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The Names of the Parts of a Flower

By Annie Mueller ; Updated September 21, 2017
Flowers look different, but have the same basic parts.
flower office flower image by Pali A from Fotolia.com

Flowers are as common as sunshine, but how much do you really know about them? You have a hazy idea of flower parts from your high school biology class, when the kids next to you snickered about a flower's ovary. You're past the high school days now; it's time to get a clear picture of what constitutes those lovely flowers that you see, smell and enjoy. There's a lot more to a flower than just a bunch of petals.


Sepals are like miniature petals in some flowers, and appear more like leaves in others. They are the smaller set of petals (or leaves) that are at the base of a bloom and attach to the stem below the flower. Some sepals are barely noticeable, blending as they do with the shade and form of the flower petals. Other sepals are more obvious, like the stem on a strawberry, and provide a sort of base for the flower.


Flower petals
rose petals image by OMKAR A.V from Fotolia.com

Petals are the part you most likely think of when you picture a flower: the pink, layered petals of a rose, all scent and softness, or the striking orange petals of a daylily on the side of the road. The petals form the structure of a flower and the majority of its color and design. Petals can be variegated, meaning that they have more than one color on each petal which can appear in stripes, swirls, dots or other patterns. A flower can have petals that are single-layered or multi-layered. A daisy is a single-layered flower. It has one circle of petals around the center of the flower. An example of a multi-layered flower is a rose or a peony, which consists of multiple layers of petals.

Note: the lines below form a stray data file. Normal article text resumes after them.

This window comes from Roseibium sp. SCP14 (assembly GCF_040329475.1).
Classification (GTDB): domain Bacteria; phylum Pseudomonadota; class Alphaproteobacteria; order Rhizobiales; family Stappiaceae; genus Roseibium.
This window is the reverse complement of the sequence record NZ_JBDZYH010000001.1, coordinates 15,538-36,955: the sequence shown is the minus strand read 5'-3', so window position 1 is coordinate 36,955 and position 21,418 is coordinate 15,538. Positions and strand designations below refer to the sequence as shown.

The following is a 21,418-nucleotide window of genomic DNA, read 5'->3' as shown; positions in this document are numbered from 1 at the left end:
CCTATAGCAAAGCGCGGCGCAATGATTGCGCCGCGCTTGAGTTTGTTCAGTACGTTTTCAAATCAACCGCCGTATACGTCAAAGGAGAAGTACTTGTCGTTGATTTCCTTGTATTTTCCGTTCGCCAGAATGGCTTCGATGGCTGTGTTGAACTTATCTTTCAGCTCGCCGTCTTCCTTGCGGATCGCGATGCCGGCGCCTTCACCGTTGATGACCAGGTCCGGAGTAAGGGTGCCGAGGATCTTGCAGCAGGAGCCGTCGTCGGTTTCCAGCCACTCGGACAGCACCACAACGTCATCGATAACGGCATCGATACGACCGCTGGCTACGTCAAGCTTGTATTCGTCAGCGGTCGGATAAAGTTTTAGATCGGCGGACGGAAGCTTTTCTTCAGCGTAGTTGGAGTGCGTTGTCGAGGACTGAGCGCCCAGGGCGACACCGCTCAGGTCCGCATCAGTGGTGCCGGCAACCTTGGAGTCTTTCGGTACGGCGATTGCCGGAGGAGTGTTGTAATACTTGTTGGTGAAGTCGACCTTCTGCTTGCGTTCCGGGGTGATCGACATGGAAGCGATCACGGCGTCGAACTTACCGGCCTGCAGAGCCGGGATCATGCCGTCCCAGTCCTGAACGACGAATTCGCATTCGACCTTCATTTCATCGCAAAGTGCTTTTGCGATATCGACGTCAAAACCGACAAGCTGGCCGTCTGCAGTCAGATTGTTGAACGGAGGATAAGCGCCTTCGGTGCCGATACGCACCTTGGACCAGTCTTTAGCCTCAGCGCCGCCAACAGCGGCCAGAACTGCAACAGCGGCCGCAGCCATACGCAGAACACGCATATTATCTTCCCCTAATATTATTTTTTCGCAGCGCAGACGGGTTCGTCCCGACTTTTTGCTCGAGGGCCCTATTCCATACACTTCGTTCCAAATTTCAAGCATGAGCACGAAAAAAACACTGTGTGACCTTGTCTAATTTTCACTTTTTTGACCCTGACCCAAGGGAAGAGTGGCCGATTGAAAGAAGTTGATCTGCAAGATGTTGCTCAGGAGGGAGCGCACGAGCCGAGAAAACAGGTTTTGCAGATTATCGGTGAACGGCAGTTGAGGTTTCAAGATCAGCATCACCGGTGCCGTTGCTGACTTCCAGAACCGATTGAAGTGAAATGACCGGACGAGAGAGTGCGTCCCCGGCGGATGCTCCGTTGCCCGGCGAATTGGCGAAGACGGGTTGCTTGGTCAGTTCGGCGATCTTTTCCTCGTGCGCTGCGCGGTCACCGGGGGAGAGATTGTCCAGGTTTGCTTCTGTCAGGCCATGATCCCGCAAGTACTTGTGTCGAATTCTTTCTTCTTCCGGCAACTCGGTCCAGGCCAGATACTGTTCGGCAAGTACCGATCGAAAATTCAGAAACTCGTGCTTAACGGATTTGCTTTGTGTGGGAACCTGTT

The stamen is the male part of the flower. It often appears in groups or a cluster and is usually very dainty, reminiscent of butterfly antennae, often curling up and around the petals. The stamen of a flower produces the pollen. Most flowers have both stamen and pistil, and so are self-pollinating. Some varieties, however, have a "male plant" and a "female plant." The male plant contains the stamen, and the female plant contains the pistil and ovary. There must be one of each type planted close together in order for the plants to be pollinated and produce fruit.


The pistil often extends past the stamen.
pistil d'amaryllis image by Maurice METZGER from Fotolia.com

The pistil is the female part of the flower. It grows up out of the ovary and is usually at the very center of the flower. It may be high or low, obvious or difficult to see, but you can be sure it's there waiting for the pollen to be carried over by a pollinator such as a bird, bee, butterfly or other insect.


The ovary of the flower is either hidden within the petals or appears to our eye as the center of the flower. The ovary supports the pistil, and when the pistil is pollinated, the ovary is where the fruits or seed heads of the plant are produced. At some point after fertilization the petals of the flower will wither and fall away and the fruit or seed head will grow to its mature size.


About the Author


Annie Mueller is a professional writer and blogger. Since 2003 she has written extensively on small business, finances, parenting, education and personal growth, and has been published on Financial Edge and many other websites. Mueller attended Missouri Baptist College and earned her Bachelor of Arts, summa cum laude, in English from Mississippi State University.